As for me, I was always more concerned with what the polls said over on Rotten Tomatoes.  Really?I would think.  Only 35% of critics gave California Scheming a good review?  67% of moviegoers want to see the new Transformers film?

Oh my God, I thought, those numbers have to be so fake…

Because, let’s face it.  The only time that we believe a poll is when we agree with it.  Otherwise, we assume that they’re either the result of subtle manipulation, selective interpretation, or just completely and totally untrue.

Believe it or not, this suspicion is not a new phenomena.  I’ve always felt that you can learn a lot about history by watching the movies.  That doesn’t mean that movies are historically accurate.  One need only read my review of Magnificent Doll to see that.  However, movies do reflect the culture and concerns of the time in which they were made.

For instance, The Fearmakers was made in 1958 and it shows that not only has polling been around for a while but so has the fear of being manipulated by a fraudulent poll.

In The Fearmakers, Dana Andrews plays Alan Eaton.  Before the start of the Korean War, Alan owned one of the best and most respected polling firms in Washington D.C.  However, while serving in the army during the war, Alan was captured and held prisoner by the Chinese.  After years of being tortured and perhaps brainwashed, Alan is finally released.

He returns to an America that is far different from the country that he left.  For instance, while on a flight to Washington, D.C., he finds himself sitting next to a shifty scientist (Oliver Blake) who tries to convince Alan to support a group that believes in nuclear disarmament.  Even worse, once the plane lands, Alan discovers that he’s been forced out of his polling firm and that his partner has died under mysterious circumstances.

The firm’s new owner, the outwardly friendly, inwardly cold-hearted Jim McGinnis (Dick Foran), offers to hire Alan as a special consultant.  Alan is at first resistant but then he has a meeting with his old friend, Senator Walder (Roy Gordon).  Walder explains that he suspects that Alan’s old polling firm has been infiltrated by outside forces and that it might be using its polling to try to push communist propaganda on the American people.  Alan agrees to work for Jim and to help track down any and all subversives….

The Fearmakers is better than it sounds.  Beyond the fact that the story remains relevant in our poll-driven times, it was directed by Jacques Tourneur, who directed several atmospheric and intelligent horror films in the 30s and 40s.  He brings a similar atmosphere of doom to The Fearmakers.  Perhaps the film’s best scenes are the ones where Tourneur just focuses his camera on Andrews’s face while Alan struggles to understand the country to which he has returned.  As played by Andrews, Alan is troubled and hardly your typical hero.  You’re never quite sure how much of the film’s danger is real and how much of it is just the result of Alan’s own paranoia.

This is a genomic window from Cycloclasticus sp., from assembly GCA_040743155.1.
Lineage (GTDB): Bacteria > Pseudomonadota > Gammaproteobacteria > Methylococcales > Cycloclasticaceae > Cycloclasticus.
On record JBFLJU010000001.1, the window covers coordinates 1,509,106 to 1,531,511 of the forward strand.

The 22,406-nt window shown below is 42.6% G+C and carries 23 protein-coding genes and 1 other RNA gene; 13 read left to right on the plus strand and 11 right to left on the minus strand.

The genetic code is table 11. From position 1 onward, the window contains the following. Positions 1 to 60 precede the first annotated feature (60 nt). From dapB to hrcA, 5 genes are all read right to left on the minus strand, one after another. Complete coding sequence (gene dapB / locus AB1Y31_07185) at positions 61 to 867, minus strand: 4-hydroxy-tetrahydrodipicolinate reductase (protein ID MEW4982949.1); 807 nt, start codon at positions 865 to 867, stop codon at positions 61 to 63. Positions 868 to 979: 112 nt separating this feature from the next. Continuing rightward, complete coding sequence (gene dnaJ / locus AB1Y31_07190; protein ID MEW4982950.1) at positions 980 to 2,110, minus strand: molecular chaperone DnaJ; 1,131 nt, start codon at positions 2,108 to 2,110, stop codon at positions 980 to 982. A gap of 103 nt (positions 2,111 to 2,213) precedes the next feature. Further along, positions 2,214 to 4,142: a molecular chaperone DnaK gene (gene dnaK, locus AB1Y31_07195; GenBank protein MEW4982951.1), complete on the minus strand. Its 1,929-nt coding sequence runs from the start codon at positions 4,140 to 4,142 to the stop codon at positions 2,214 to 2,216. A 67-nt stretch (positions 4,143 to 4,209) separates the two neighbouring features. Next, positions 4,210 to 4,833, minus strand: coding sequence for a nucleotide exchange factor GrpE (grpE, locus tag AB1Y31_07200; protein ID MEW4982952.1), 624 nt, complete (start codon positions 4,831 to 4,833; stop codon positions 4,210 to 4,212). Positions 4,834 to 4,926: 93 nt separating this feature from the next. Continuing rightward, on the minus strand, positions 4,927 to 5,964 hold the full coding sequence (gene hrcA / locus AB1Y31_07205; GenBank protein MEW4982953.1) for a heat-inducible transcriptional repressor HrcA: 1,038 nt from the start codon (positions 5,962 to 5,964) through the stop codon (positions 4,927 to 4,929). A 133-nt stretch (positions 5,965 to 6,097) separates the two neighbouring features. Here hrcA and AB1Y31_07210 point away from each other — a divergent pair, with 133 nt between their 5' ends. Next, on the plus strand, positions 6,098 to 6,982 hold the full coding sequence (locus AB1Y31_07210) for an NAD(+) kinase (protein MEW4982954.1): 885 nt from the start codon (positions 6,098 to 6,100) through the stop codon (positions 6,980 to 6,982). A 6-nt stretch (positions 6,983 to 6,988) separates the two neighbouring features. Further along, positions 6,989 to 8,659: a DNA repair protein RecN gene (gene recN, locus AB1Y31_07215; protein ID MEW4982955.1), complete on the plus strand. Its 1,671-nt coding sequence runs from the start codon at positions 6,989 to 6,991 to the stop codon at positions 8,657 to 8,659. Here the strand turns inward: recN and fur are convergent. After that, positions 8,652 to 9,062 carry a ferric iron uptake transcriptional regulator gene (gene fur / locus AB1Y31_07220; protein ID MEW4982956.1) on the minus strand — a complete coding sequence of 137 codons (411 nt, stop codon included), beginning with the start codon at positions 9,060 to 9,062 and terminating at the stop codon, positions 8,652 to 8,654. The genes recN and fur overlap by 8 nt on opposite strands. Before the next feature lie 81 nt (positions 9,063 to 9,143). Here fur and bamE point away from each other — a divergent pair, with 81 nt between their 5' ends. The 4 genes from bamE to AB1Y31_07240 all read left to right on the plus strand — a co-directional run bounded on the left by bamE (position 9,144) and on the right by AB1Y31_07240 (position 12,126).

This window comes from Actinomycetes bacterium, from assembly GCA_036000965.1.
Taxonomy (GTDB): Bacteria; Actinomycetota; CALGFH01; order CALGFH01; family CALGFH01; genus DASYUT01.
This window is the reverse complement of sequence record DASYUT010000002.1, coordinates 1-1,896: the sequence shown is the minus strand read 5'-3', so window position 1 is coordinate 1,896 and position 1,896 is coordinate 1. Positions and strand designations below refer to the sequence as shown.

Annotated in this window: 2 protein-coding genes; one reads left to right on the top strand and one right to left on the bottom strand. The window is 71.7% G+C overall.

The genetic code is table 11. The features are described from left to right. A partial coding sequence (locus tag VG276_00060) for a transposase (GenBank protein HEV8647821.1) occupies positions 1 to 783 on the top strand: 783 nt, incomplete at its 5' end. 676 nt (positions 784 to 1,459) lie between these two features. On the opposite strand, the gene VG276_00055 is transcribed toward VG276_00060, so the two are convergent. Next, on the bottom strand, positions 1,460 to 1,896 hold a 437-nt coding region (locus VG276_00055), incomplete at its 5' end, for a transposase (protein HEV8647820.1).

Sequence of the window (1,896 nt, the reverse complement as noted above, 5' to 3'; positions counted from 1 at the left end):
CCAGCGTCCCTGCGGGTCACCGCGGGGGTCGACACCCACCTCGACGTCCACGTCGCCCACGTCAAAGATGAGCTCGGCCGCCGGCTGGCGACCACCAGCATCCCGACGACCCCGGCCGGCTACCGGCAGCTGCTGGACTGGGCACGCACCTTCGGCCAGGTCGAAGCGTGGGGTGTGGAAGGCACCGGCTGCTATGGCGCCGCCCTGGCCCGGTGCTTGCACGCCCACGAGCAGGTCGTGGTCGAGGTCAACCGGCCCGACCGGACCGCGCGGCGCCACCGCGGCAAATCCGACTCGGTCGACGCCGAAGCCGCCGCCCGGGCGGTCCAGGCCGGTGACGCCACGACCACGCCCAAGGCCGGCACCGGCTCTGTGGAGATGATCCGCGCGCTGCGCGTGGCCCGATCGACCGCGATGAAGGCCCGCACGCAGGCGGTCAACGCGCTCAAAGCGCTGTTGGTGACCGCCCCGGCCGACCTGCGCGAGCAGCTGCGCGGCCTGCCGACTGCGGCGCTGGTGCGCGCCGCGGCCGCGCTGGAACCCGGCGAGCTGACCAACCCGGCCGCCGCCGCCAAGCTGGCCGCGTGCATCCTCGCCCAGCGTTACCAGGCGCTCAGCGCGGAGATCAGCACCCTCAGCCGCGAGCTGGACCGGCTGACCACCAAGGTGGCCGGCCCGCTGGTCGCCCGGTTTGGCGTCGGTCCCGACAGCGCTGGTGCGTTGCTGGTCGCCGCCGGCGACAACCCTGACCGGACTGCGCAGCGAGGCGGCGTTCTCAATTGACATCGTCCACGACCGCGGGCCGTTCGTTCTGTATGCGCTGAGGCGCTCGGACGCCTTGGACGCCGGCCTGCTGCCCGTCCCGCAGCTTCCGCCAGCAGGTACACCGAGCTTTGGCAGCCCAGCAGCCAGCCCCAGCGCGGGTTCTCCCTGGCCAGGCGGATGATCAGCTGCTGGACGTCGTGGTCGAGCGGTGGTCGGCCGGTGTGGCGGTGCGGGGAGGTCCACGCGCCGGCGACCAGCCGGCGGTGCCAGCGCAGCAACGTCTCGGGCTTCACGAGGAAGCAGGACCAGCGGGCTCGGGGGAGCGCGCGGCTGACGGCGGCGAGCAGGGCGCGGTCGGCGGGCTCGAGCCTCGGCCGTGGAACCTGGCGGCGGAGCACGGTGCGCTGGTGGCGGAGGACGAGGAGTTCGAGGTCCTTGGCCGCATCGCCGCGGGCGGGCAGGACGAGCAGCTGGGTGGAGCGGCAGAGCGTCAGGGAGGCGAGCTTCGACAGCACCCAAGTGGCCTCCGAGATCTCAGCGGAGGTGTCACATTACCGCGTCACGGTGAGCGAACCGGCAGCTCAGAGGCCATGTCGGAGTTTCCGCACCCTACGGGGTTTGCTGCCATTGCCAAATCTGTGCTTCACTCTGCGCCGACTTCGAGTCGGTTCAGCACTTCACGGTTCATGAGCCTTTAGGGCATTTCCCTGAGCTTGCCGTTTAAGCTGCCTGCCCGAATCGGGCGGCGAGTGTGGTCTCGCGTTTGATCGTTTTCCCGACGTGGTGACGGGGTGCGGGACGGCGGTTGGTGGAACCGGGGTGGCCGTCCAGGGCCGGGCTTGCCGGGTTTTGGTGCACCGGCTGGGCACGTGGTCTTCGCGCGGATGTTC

I first saw The Fearmakers on Netflix.  The next time you’ve got 84 minutes to kill, check it out.

Scenes That I Love: Dennis Moore And His Horse Concorde

dennis moore

So, what did you do on Sunday night?

Myself, I watched The Adventures of Robin Hood on TCM.  There I was, watching the film and posting comments on twitter about how superior Errol Flynn’s Robin Hood was to Russell Crowe’s when suddenly I realized that a lot of very strange tweets were appearing on my timeline.

One person tweeted, “WHAT THE FUCK, GAME OF THRONES!?”

Another tweeted: “OMG!  #GoT”

And my personal favorite: “no, no, no, no, no #GameOfThrones.”

Later, I discovered that these people were reacting to the Red Wedding on Game Of Thrones.  I have been using twitter since 2009 and I have never before seen so much anger and sadness as I did last night after the Starks were massacred on HBO.

Don’t get me wrong.  I enjoy Game Of Thrones and I DVR every episode but, at that moment, I was really happy to be watching The Adventures of Robin Hood.

Whenever I watch The Adventures of Robin Hood, I think about one of my favorite Monty Python skits, the story of Dennis Moore, the highwayman who attempts to steal from the rich and give to the poor and discovers that the redistribution of wealth isn’t as easy as he originally figured.

Or, as the Dennis Moore theme song puts it: “He steals from the poor and gives to the rich … Stupid bitch!”

In honor of The Adventures of Robin Hood, I figured why not share this classic skit?  If nothing else, maybe a little absurdist comedy is just what the doctor ordered for those of you who still haven’t recovered from the Red Wedding…